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How to Grow Organic Traffic with Less Content

English

Transcript

Introduction

Peter: It's Peter and welcome to the Australian search marketing Academy. And today we have a really interesting topic. Every SEO wants to know about how to grow organic traffic with less content. And we're joined by Victor, principal SEO manager at HubSpot. I also have my co-host Nik.

This is really intriguing I mean, lots of SEO people are always thinking about content but, so we'll get into the presentation and I'm really fascinated to see how it unfolds. But first, let me just do some introductions. 

I'd like to introduce a co-host Nik, SEO specialist at SEO Hawk at StudioHawk... she's overseeing digital strategy, data analysis, content site architecture for large enterprise, local businesses focused on data-driven results. She does a brilliant SEO audit, very focused on technical issues and a terrific co-host, so welcome to the show, Nik. 

Victor, I'll introduce Victor, Principle SEO manager at HubSpot. Victor is a cross-disciplinary search marketer who loves talking about business strategy and trade-off decisions from multiple vantage points of view. He believes in a kind of gentle internet that starts from awareness, and he's always looking for ways to give back to the community.

I love the idea that we can, all be a bit kinder on the internet and make things work a bit better for all of us, so welcome Victor.

SEO and Knowing the Ranking Landscape 

Victor: When it comes to SEO, we're always thinking about, ‘how do I get more out of like less work?’ I feel like we talk about that so much, and there's actually a lot of fundamental stuff that gets missed out because we're chasing the next hack.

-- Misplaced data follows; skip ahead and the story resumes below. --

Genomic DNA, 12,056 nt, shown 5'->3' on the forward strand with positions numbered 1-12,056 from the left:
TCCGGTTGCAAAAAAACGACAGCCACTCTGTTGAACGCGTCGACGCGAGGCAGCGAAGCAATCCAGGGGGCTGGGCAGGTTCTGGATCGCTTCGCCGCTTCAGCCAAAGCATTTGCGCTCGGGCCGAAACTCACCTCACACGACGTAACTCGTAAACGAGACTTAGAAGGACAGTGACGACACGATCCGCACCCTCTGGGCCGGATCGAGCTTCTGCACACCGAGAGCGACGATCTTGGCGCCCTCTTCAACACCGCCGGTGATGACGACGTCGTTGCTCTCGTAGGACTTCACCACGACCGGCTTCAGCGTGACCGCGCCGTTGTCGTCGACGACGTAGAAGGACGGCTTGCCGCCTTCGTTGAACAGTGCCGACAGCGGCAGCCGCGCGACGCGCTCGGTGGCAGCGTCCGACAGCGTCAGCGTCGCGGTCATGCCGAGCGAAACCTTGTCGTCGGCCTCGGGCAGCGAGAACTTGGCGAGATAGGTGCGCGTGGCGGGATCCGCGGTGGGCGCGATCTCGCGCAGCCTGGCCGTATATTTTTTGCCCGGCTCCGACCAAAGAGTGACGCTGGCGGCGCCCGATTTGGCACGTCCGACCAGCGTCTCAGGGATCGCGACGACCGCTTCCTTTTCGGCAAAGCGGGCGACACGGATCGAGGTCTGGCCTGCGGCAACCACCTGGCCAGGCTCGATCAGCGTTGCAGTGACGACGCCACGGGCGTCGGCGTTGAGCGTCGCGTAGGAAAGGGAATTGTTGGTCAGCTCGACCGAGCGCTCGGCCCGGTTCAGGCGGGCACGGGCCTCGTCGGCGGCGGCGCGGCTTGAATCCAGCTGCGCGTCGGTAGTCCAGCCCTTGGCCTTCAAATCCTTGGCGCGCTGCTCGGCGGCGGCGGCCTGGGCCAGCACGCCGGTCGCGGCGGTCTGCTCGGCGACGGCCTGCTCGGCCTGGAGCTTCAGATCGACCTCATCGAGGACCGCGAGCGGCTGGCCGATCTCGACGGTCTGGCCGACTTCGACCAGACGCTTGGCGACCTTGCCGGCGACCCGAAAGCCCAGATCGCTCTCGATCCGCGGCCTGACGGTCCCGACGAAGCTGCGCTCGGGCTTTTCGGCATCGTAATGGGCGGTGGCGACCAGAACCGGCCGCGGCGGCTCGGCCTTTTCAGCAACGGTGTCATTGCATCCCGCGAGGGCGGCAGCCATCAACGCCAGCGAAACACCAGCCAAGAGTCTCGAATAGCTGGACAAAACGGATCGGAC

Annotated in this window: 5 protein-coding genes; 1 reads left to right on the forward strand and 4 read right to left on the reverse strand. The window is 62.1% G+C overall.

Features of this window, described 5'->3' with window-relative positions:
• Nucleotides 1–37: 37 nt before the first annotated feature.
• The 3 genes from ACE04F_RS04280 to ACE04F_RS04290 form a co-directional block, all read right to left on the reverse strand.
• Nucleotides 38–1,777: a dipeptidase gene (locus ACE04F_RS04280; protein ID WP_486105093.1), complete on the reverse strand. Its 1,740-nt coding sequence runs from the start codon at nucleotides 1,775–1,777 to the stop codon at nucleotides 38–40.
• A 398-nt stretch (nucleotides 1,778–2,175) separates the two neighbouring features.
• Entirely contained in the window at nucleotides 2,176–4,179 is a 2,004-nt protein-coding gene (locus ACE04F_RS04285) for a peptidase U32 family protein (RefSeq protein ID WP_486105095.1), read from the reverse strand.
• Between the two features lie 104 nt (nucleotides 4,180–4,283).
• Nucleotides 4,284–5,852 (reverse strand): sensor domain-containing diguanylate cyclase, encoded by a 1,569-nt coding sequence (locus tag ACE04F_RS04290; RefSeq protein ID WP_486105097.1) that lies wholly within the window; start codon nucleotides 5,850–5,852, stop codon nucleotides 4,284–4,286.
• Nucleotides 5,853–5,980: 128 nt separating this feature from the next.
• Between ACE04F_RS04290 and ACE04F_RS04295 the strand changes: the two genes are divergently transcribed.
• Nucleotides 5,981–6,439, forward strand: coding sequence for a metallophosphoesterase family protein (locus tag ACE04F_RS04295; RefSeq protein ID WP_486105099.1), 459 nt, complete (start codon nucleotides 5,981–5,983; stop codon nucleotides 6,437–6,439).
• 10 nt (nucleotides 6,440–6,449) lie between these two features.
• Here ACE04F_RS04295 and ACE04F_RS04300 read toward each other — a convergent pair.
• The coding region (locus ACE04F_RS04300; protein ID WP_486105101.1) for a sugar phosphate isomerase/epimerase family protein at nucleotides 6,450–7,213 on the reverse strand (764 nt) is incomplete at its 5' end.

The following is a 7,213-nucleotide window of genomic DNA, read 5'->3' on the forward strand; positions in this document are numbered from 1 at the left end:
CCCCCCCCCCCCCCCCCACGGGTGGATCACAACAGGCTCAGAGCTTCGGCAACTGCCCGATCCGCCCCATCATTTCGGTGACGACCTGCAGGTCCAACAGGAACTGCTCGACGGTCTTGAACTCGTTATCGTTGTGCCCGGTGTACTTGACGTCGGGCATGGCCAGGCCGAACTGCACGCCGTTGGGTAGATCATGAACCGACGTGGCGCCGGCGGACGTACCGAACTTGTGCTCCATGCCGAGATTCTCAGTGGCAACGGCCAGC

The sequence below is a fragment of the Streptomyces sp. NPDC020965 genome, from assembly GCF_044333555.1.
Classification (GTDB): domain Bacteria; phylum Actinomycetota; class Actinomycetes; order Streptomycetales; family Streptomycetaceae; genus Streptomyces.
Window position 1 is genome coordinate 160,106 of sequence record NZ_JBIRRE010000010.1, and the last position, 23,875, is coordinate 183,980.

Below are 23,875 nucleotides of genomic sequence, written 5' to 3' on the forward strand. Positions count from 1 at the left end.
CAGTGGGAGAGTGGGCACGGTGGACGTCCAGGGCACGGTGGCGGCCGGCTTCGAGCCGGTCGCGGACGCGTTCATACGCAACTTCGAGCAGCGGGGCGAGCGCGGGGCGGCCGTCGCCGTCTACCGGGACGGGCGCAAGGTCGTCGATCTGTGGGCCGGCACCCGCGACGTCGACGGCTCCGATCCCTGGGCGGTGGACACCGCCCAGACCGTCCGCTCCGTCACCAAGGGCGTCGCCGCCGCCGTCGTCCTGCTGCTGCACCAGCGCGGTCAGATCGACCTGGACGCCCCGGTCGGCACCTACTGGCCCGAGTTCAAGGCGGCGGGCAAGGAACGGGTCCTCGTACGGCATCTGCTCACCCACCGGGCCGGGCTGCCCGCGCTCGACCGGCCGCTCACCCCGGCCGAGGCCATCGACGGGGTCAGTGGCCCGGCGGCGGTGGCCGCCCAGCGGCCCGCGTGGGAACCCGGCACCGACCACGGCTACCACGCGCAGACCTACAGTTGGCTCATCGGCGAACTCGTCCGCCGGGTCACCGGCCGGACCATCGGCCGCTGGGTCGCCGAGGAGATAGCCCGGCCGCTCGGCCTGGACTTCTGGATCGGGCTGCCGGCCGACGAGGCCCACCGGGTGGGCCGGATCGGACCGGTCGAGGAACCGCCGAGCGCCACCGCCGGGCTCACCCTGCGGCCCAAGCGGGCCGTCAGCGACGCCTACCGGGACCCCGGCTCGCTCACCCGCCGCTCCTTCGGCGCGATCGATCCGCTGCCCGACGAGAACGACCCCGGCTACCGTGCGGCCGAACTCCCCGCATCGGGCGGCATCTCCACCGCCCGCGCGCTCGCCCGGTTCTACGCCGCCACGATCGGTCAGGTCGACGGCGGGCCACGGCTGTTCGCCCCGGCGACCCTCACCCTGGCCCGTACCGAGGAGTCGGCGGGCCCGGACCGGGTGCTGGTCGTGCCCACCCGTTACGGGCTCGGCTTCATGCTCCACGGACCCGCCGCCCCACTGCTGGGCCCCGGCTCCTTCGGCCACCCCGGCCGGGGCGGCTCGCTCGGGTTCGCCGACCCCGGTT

The thing that really matters for you to really understand when you're doing search is you actually need to know the landscape that you're trying to rank for. And to know that landscape, you need to know who your enemies are in this landscape and who you're competing against, but most of all, you really need not to know what state your website is currently in.

If you don't know your website that well and the content that you have yourself, you're not going to be able to rank very well because you overestimate or underestimate yourself all the time. There's this quote from Sun Tzu Art of war and the rough translation there is "you got to listen to history otherwise you're doomed to repeat it and make a lot of SEO mistakes." 

I get this question a lot, "what's the best way to do keyword research," right? And a lot of SEO's will say "well it depends, what kind of business are you?" Right and it's true, but that's kind of a cop-out answer. What you should do is ask more questions."what's your goal? What are you trying to do?" And depending on what your goals are the best way to do keyword research is very different.